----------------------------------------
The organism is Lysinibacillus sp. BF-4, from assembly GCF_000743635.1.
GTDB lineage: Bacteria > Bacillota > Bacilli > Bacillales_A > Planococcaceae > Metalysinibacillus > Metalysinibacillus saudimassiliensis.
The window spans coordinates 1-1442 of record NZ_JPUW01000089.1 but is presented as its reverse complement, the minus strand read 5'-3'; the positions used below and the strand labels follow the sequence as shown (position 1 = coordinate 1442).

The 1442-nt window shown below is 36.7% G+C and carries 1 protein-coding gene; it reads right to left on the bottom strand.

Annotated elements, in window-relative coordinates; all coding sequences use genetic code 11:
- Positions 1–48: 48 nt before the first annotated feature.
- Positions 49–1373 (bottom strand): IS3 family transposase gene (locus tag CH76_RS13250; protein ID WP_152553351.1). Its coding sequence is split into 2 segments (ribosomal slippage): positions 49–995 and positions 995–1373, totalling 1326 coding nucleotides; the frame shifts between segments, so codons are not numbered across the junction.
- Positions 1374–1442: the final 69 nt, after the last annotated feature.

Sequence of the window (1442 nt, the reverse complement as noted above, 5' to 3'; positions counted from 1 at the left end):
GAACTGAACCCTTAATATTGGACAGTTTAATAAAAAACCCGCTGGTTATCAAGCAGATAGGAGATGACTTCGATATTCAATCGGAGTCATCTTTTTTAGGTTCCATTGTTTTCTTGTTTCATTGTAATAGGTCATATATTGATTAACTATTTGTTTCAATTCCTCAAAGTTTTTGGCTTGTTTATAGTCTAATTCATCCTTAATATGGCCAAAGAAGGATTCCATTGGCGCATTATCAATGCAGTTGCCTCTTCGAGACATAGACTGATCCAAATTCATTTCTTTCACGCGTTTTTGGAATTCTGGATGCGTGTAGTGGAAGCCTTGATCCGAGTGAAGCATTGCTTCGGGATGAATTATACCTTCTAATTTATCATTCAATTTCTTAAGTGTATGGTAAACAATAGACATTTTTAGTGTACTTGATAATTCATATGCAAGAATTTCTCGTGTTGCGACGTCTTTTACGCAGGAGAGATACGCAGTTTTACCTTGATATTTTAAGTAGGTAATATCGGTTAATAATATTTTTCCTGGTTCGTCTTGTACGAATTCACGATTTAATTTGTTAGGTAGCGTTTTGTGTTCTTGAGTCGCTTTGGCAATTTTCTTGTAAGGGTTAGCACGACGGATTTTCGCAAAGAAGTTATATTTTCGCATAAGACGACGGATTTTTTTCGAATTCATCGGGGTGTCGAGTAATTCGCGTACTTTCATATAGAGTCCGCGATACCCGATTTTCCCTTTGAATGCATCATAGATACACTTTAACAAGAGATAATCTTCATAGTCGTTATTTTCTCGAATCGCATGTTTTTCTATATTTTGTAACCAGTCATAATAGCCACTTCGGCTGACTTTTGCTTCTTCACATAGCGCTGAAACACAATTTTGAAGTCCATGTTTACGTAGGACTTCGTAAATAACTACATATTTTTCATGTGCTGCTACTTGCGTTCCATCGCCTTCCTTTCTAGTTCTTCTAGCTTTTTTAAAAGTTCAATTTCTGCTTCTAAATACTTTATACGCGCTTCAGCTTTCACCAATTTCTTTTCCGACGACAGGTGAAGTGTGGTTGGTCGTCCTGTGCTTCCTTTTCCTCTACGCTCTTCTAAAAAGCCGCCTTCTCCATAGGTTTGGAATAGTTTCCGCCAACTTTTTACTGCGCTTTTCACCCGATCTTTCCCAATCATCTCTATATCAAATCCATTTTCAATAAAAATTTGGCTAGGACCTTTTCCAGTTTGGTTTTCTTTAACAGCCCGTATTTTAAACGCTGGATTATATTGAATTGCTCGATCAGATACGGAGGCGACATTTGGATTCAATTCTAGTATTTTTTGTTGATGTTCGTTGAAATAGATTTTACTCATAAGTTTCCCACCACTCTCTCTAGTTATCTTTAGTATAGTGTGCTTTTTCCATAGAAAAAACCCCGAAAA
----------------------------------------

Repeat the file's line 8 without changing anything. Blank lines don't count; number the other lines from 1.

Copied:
- Positions 1374–1442: the final 69 nt, after the last annotated feature.